Browse Prior Art Database

Anecdotes: General Electric Enters the Computer Business

IP.com Disclosure Number: IPCOM000129547D
Original Publication Date: 1988-Dec-31
Included in the Prior Art Database: 2005-Oct-06
Document File: 5 page(s) / 28K

Publishing Venue

Software Patent Institute

Related People

George Snively: AUTHOR [+2]

Abstract

Technical Equipment Rental Corporation Phoenix, Arizona USA There is no taller tale than the true tale of the beginnings of the General Electric computer business, which defies business school concepts you may have [regarding] thorough market analysis, careful planning, and organization. Substitute instead a philosophy of ";Implement -- before the planners stop everything!!!"; When histories of the computer business are written they will undoubtedly mention a number of you gathered here. Unfortunately, they will likely omit mention of one of the business's principal pioneers and promoter -- Barney Oldfield. Without Barney there would never have been a General Electric computer business. In the face of severe and constant obstacles, Barney single-handedly bootstrapped GE into the computer business and then bootlegged its implementation while GE's management was distracted by a major reorganization. To the extent that the GE computer business made a lasting contribution to the industry, it is Barney Oldfield's legacy.

This text was extracted from a PDF file.
This is the abbreviated version, containing approximately 15% of the total text.

Page 1 of 5

THIS DOCUMENT IS AN APPROXIMATE REPRESENTATION OF THE ORIGINAL.

Copyright ©; 1988 by the American Federation of Information Processing Societies, Inc. Used with permission.

Anecdotes: General Electric Enters the Computer Business

George Snively

Technical Equipment Rental Corporation Phoenix, Arizona USA

There is no taller tale than the true tale of the beginnings of the General Electric computer business, which defies business school concepts you may have [regarding] thorough market analysis, careful planning, and organization. Substitute instead a philosophy of "Implement -- before the planners stop everything!!!"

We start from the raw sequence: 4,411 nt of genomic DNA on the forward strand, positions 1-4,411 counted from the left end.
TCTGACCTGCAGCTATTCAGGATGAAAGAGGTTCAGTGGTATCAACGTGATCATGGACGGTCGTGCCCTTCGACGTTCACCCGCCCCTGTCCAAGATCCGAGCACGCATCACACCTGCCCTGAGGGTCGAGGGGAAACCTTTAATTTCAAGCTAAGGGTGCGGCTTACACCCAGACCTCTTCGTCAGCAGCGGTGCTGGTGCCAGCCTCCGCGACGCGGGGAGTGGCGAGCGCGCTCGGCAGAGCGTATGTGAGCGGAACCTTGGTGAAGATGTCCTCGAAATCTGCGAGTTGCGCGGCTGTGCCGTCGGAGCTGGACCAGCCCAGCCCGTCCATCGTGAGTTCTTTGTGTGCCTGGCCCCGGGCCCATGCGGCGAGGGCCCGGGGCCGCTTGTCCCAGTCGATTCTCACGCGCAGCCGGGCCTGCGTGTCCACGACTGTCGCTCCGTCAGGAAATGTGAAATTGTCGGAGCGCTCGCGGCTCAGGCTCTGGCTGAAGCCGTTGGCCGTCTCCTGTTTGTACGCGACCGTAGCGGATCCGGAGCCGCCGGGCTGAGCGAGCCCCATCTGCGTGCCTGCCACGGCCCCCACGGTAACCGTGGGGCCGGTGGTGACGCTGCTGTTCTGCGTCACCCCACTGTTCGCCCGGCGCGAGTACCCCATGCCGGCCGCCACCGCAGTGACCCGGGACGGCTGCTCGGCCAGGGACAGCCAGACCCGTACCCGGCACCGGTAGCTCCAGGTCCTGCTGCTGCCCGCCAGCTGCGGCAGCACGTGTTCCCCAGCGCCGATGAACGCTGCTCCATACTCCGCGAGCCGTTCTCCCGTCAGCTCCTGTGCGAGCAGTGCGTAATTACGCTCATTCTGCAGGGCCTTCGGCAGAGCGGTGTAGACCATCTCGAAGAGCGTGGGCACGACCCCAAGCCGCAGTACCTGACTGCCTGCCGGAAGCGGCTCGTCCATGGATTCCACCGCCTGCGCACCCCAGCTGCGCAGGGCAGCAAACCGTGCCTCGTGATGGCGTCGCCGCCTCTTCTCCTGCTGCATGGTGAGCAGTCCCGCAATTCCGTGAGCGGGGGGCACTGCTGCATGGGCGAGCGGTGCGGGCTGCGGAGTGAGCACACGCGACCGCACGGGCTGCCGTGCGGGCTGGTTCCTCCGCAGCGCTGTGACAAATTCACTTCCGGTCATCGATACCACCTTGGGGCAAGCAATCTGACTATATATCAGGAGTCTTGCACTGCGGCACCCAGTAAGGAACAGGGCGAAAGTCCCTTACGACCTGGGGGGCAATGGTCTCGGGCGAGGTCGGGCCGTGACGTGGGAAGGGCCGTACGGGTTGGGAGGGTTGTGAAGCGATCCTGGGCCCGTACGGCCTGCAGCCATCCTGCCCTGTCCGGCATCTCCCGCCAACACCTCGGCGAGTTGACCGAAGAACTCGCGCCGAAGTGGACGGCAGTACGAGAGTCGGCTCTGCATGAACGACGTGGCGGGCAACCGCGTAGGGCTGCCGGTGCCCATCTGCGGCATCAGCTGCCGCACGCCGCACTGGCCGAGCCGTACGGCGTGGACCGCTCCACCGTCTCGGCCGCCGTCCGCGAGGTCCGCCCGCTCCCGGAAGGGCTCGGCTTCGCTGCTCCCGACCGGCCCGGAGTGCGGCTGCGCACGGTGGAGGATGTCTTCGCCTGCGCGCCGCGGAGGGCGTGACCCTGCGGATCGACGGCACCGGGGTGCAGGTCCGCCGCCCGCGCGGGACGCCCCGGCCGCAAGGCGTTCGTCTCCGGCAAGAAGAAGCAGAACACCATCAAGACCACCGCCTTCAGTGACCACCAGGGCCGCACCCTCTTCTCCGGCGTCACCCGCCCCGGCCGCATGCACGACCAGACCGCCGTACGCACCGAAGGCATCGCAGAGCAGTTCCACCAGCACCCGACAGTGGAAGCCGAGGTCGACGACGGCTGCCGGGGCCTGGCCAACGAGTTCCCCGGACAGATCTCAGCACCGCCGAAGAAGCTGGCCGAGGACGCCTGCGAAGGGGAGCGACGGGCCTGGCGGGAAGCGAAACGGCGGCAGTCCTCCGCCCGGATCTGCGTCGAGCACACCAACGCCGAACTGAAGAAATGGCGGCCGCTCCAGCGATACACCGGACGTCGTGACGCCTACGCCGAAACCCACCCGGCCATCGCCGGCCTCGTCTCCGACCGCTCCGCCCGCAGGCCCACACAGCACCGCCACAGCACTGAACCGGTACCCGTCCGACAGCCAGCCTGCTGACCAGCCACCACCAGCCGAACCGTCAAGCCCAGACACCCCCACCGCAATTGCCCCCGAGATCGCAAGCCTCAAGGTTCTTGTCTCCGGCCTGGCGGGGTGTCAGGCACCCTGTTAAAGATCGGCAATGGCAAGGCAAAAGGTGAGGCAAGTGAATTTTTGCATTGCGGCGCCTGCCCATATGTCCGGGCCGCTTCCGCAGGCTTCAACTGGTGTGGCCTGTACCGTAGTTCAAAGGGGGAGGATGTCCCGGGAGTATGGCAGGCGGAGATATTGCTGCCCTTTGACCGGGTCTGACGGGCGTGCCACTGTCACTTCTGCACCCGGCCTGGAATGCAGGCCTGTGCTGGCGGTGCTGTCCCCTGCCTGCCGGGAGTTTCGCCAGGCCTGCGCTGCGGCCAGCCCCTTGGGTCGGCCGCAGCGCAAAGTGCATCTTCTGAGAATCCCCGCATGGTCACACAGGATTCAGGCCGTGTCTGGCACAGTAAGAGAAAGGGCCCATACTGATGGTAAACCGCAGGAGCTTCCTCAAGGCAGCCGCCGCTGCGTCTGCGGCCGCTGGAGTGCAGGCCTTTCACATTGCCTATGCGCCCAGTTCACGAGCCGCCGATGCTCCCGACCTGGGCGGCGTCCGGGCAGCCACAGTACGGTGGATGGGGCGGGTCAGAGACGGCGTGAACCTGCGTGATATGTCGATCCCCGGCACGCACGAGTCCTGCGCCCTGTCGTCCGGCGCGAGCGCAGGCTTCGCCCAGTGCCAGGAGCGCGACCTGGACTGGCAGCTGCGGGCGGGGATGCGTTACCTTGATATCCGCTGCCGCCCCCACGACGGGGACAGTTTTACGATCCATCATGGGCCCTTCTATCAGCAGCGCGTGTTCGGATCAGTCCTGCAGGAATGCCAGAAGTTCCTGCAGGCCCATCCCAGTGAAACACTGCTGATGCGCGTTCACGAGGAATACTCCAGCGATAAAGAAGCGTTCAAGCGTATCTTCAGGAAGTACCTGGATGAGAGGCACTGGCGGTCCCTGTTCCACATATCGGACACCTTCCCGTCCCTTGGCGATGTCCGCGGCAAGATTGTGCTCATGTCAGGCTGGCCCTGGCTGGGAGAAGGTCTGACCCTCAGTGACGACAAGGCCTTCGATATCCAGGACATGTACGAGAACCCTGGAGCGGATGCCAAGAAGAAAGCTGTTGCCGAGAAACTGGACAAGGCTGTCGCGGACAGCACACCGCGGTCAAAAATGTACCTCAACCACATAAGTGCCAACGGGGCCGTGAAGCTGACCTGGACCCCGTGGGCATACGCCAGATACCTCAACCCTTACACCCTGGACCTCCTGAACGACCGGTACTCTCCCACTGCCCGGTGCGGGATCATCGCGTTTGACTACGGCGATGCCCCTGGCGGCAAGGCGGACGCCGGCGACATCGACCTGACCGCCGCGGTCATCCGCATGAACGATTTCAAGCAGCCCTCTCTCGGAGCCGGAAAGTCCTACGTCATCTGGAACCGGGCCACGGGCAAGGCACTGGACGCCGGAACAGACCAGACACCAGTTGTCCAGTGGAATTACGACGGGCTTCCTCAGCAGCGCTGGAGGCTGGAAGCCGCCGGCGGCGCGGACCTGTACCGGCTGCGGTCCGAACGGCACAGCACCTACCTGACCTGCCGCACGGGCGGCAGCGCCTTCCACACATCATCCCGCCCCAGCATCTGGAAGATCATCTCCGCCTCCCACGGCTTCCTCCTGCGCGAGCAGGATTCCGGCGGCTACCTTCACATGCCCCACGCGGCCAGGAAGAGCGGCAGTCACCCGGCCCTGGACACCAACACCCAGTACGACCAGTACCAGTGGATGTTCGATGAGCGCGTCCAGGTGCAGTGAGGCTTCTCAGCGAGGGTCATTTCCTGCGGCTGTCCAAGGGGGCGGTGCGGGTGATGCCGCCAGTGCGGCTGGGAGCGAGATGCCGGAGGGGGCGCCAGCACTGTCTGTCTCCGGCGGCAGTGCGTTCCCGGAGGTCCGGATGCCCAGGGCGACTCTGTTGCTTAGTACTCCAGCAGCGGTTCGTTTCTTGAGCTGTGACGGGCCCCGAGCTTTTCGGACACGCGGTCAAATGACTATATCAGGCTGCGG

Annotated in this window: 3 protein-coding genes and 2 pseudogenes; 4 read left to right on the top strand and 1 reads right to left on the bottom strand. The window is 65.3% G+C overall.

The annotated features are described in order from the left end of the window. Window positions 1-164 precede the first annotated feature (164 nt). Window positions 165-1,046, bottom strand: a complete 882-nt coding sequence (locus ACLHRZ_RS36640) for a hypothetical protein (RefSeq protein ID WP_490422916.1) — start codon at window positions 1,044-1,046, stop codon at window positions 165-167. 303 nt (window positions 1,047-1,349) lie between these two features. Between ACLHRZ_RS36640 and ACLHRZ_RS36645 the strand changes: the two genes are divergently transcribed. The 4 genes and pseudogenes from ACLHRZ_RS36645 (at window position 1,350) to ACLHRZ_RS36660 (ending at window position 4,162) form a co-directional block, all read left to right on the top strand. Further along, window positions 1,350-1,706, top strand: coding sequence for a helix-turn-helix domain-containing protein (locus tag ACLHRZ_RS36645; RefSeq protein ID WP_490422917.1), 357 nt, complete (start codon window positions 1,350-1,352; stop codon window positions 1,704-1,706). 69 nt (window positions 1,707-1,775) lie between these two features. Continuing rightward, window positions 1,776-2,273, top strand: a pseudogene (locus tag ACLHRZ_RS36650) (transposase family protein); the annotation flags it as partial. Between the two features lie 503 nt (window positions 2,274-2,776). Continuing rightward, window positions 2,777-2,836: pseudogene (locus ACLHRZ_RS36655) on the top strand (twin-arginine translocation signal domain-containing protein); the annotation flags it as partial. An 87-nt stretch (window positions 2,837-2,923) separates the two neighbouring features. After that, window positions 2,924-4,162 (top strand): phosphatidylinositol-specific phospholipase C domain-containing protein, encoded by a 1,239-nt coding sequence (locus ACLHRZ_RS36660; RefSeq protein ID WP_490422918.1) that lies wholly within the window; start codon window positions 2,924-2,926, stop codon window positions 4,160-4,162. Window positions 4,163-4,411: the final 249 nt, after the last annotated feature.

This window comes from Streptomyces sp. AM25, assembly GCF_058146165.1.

When histories of the computer business are written they will undoubtedly mention a number of you gathered here. Unfortunately, they will likely omit mention of one of the business's principal pioneers and promoter -- Barney Oldfield. Without Barney there would never have been a General Electric computer business. In the face of severe and constant obstacles, Barney single-handedly bootstrapped GE into the computer business and then bootlegged its implementation while GE's management was distracted by a major reorganization. To the extent that the GE computer business made a lasting contribution to the industry, it is Barney Oldfield's legacy.

My association with this story begins in 1952, when I was supervisor of Accounting in GE's Electronics Laboratory, which built ORAC, one of the earliest digital computers, for Wright Field. Charlie Wayne, later the director of the Computer Science Laboratory at Syracuse University, was in charge of this effort. One of his engineers was Curt Cockburn, who later came to Phoenix and now lives just north of here in Cave Creek. As a result of ORAC'S success, business plans were periodically prepared by various GE departments requesting permission to go into the computer business. I was drawn into assisting in the preparation of these plans since I had what few cost numbers were available on computers. I did this reluctantly, as the plans' preparation required considerable time and were consistently returned from Ralph Cordiner, then GE's chairman, with a big "NO! RJC" scribbled over them in orange crayon.

In 1954, the famous Metcalf Report on the future of the electronics business was issued. This was a market research report on the future of the electronics industry, prepared by George Metcalf, general manager of the Electronics Division's Commercial and Government Equipment Department. The Metcalf Report's chapter on electronic computers, as we called them then, forecast that electronic computers, believe it or not, would become commercially feasible and would emerge as the fastest growing segment of the electronics market. In late 1955, the prescient Clair Lasher, who wrote the chapter on electronic computers in the Metcalf Report, orchestrated another business planning effort to go into the computer business. Again, Ralph Cordiner returned it with his customary "NO! RJC."

As part o...